Last year, when MNN blogger Michael d'Estries found himself on the losing end of a Fitbit challenge he was competing in with friends, he walked around his neighborhood until the late hours of the night in 10-degree windchill to gain extra steps. Little did he know that all he needed was an electric saw and he could have won that challenge without taking a single step in the cold.

Until recently, I had no idea fitness tracker cheating was even possible. But in a world where fitness tracking and health data sharing has become the norm, I suppose I shouldn't be surprised. We've become so competitive about our exercise that even when the only thing at stake is bragging rights, some folks will look for any way to game the system.

When you add money to the mix, the incentive to cheat gets even greater. Some companies offer cash incentives or insurance discounts for employees who win fitness challenges or maintain a certain number of steps. It makes sense for employers, because fit employees take fewer sick days and are likely to be more happy and productive than their couch potato peers. But that just ups the ante and makes cheating even more likely.

And that's where the puppies and the power tools come in. A recent Wall Street Journal article delved into the many ways that people have found to cheat their Fitbit trackers. One man taped his Fitbit to the blade of an electric saw and left it vibrating on his workbench. Another attached his to a ceiling fan. From drills and metronomes to hamster wheels and dogs, some Fitbit wearers have spent more time figuring out ways to trick their trackers than they would have spent actually taking the steps.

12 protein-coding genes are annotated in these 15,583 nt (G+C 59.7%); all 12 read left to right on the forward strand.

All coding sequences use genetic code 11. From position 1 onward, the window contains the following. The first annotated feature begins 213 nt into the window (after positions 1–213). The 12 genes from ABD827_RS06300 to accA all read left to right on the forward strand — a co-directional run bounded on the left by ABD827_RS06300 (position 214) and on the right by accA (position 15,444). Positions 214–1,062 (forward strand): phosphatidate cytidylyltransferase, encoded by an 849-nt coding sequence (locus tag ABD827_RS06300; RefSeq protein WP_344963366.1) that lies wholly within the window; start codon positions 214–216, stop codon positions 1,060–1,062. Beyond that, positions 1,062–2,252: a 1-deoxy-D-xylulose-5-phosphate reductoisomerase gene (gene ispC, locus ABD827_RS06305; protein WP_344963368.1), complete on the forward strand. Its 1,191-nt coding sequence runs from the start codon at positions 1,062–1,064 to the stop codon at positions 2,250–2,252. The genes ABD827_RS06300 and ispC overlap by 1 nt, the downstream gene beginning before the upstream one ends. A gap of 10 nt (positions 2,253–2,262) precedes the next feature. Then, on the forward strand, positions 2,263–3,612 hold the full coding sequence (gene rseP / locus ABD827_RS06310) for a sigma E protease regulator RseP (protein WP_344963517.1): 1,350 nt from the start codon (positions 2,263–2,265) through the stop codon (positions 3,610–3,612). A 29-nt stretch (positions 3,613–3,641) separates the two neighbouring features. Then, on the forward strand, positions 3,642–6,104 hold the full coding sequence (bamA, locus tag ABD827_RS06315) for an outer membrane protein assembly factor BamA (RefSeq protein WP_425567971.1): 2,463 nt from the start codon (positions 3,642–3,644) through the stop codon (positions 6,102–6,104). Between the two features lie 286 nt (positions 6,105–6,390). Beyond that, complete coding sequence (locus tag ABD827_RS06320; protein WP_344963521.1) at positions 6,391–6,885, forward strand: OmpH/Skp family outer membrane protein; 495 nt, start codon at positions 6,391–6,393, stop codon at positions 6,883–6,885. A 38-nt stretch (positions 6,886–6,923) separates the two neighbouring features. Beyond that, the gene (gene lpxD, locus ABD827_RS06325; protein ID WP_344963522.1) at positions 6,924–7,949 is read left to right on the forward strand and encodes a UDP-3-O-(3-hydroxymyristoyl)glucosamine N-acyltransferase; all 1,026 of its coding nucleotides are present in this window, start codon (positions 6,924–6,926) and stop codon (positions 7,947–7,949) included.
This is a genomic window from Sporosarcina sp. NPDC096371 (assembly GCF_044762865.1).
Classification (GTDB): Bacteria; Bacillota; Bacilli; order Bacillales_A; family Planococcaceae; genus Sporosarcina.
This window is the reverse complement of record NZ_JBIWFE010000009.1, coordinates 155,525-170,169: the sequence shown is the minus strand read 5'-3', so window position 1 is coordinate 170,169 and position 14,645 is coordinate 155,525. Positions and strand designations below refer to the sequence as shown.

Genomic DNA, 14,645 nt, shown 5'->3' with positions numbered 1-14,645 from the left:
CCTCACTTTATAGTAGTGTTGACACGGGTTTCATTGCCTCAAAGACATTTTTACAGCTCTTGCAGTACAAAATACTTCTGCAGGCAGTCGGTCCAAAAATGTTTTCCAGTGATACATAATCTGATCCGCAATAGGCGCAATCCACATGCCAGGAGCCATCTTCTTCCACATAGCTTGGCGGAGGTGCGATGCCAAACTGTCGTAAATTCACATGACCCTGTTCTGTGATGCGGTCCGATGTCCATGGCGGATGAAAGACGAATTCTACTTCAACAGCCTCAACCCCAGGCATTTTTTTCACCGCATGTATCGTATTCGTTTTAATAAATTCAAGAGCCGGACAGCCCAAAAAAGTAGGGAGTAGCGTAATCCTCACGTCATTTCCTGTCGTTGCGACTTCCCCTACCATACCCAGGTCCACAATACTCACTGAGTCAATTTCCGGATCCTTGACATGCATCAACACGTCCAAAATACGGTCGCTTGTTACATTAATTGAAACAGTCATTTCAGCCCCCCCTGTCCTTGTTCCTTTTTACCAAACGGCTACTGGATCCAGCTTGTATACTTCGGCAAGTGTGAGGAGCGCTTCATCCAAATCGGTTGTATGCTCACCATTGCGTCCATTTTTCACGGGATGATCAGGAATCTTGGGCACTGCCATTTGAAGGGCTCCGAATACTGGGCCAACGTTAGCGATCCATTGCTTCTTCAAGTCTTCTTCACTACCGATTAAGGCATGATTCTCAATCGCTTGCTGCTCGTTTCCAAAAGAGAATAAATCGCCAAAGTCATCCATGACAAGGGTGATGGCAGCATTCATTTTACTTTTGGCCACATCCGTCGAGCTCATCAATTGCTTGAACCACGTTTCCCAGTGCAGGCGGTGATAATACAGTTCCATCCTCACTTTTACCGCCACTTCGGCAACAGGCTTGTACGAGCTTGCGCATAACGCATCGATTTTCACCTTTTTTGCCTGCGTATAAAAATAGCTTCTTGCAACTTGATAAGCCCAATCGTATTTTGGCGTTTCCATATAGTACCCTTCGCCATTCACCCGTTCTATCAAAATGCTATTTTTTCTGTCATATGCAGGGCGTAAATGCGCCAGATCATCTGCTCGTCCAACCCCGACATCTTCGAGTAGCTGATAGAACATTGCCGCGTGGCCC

There are even YouTube videos and websites dedicated to helping you find ways to cheat at fitness. The website Unfit Bits claims to offer techniques that "help produce personal data to qualify you for insurance rewards even if you can't afford a high exercise lifestyle." It seems to me that if you already own a Fitbit, it's pretty inexpensive to actually use it to go for a walk, but hey, what do I know?

The good news is that technology may soon be one step ahead of the cheaters. The Apple Watch — which comes with a step tracker along with a zillion other features — uses a host of biological metrics to tell whether it is attached to a human or to a power tool. So it might not be long before the other trackers follow suit, thereby preventing this avenue of cheating. But by then I'm sure there will be plenty of creative new methods for tricking the trackers. Or maybe everyone will just skip all of that extra work and go for a walk.

How to cheat your Fitbit
If you really want to cheat a Fitbit, you're going to need a puppy or a power tool.